I bought a brand new 15' SS model back in 86 with a 70 Evinrude. The dealer did not connect the VRO and when I arrived home with my new bride I decided to connect the tank up.

Not wanting to have this tank exposed out on the deck I took apart the rear storage compartment which had a hatch that opened upwards and it fit perfectly in the rear left corner with access to the fill cap just by opening the lid I mentioned. Matter of fact it looked like it was factory installed.

Had it for 13 yrs without one VRO problem...


jameso posted 05-16-2002 08:29 AM ET (US)     Profile for jameso  Send Email to jameso     
Didn't mind mixing the gas and oil in my Hodaka and don't mind on my OMC. If you do have a VRO tank that water can/could/would get in remember oil will float on water, just removing the cap and saying 'yeah looks good" may be asking for trouble as the water will be on the BOTTOM of the tank.
Jim Armstrong
lhg posted 05-16-2002 04:31 PM ET (US)     Profile for lhg    
Has anyone noticed that over the entire history of this site, the only talk about consistant oil injection problems, issues, de-activations, etc involve the OMC "VRO" trade name system?

The Mercury and Yamaha systems are virtually trouble free, except for isolated incidents that surely must exist. Although I have heard of none. I actally think the Yamaha system is the best, since it puts out less start-up exhaust smoke than Mercury. Both of these brands wisely put the oil tanks on the engine, 125Hp and less, eliminating these tank placement problems in smaller boats.

When OMC went down, one of their engineers indicated that their "VRO" system was defective from "day one" (thousands of OMC engines have blown up because of this), and the company would never go back and start with a "new" system, but rather simply kept "fixing" what they could. By now, it's probably pretty good, but it's still got to be unnerving to know that your older OMC engine could have problems at any given moment. That's why so many have been disconnected. I wonder if Bombardier has addressed this issue.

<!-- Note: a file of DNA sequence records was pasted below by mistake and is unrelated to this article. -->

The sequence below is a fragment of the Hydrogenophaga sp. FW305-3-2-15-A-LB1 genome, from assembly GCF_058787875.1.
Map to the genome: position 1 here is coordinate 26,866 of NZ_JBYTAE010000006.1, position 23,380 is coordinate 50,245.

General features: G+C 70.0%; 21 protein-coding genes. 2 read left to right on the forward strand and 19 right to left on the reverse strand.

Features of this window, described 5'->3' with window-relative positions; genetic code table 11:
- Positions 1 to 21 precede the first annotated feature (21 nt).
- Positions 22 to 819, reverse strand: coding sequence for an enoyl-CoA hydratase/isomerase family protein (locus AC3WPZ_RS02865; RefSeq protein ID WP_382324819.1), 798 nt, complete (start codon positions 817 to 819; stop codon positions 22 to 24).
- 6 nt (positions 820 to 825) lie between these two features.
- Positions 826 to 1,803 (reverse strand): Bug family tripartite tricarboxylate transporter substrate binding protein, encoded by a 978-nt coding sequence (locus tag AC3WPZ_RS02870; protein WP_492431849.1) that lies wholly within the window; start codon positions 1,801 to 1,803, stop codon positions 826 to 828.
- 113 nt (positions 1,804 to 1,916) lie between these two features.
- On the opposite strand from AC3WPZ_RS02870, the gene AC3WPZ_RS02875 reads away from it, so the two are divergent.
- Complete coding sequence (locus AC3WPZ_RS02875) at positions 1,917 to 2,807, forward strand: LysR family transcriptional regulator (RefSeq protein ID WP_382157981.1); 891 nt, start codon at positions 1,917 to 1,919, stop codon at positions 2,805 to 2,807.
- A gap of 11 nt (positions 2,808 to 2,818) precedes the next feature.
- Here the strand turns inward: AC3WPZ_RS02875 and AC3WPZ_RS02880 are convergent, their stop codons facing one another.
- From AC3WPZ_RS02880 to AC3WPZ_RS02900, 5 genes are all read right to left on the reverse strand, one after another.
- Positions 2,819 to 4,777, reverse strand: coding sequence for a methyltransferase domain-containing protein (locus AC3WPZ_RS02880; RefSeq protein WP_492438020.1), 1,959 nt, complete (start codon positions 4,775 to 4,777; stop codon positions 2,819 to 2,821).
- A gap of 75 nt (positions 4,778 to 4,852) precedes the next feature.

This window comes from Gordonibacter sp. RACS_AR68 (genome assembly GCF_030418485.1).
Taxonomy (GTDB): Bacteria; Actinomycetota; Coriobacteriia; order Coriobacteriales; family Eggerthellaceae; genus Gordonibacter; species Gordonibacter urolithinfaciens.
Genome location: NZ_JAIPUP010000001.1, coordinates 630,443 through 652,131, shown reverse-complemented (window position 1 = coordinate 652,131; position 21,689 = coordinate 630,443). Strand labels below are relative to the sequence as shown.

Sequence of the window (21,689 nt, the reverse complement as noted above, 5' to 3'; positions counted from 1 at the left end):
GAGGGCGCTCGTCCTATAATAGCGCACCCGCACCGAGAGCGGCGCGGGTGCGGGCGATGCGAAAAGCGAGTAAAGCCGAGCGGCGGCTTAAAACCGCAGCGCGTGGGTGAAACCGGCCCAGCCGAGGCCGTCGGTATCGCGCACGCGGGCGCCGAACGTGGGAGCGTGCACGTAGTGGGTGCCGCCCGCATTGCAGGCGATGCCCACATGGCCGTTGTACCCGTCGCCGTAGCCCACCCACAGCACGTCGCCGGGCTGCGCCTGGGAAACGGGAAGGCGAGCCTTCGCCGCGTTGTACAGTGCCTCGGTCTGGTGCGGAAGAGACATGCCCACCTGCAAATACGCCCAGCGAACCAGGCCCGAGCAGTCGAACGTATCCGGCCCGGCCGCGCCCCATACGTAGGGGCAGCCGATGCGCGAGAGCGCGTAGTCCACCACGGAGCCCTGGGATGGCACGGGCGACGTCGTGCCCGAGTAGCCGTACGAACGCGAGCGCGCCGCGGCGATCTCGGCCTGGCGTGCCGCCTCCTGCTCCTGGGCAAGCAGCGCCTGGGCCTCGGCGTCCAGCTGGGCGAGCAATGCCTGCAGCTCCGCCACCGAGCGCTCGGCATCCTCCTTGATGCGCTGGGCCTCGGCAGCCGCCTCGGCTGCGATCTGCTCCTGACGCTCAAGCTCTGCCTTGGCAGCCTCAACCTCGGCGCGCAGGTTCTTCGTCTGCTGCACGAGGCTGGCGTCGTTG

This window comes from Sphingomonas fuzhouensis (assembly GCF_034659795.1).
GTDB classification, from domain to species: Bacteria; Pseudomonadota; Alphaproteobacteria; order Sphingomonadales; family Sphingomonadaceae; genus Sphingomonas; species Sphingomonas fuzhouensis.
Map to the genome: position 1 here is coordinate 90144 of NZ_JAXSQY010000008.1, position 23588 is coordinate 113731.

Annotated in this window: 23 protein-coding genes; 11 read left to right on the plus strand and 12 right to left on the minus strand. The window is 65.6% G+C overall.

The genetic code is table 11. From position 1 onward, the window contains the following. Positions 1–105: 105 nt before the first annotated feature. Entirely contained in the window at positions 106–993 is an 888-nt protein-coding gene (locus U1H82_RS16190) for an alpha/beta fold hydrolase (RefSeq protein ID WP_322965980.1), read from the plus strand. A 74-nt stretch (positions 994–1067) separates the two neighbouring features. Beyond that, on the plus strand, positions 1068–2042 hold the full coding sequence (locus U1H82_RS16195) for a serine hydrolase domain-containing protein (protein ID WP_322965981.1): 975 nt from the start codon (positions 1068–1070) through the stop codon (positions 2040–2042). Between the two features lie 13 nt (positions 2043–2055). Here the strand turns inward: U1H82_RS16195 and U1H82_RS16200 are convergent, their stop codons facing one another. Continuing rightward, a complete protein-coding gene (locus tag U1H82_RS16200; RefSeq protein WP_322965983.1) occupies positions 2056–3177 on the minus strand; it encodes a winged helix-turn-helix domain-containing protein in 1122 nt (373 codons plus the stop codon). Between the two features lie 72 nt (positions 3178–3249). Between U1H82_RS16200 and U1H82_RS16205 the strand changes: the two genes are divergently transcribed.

Taylor posted 05-16-2002 06:00 PM ET (US)     Profile for Taylor  Send Email to Taylor     
No, I had not noticed that, but I'm glad you pointed it out. I'm feeling much better about the oil injection system on my 1988 Merc 100 now. It just seems so darn convenient, the tank on the engine and holds something like a gallon of oil.
whalernut posted 05-16-2002 06:52 PM ET (US)     Profile for whalernut  Send Email to whalernut     
I agree the oil-injection under the cowling is much better in so many ways, not in the way, very convinient, and also is that system gravity fed or pumped in, unlike the VRO with the engine mounted pump?? Jack.
Salmon Tub posted 05-16-2002 08:13 PM ET (US)     Profile for Salmon Tub  Send Email to Salmon Tub     
You forgot to mention Nissan, Lgh, also under the hood.
Chris J posted 05-17-2002 12:11 PM ET (US)     Profile for Chris J  Send Email to Chris J     
Mistitled post. This guy wasn't an unhappy Whaler owner, he was an unhappy Evinrude owner. And a 1986 Evenrude, at that, I guess. The motor may not have owed the guy much if he got 16 good years out of it.
mcole posted 05-18-2002 07:21 PM ET (US)     Profile for mcole  Send Email to mcole     
I am both a certified Mercury and Omc outboard mechanic. Mercury uses a pressurized tank. Omc uses a vented tank.

I have not been working in the trade for a few years now. So newer engine may be different.

I have experienced many overheats and seizing from water getting into the vro tank on whalers. Just pull the hose off the vro pump, pump out all of the water until you get fresh oil. Fire it up and continue fishing or boozing, I meant Cruising. And realize you just destroyed many hours of your engines life!


lhg posted 05-18-2002 07:28 PM ET (US)     Profile for lhg    
Does that mean that in no case should an OMC oil tank be placed in the transom splash well? Water gets in through the vented system?

It sounds like these have to be placed in a location that is totally dry.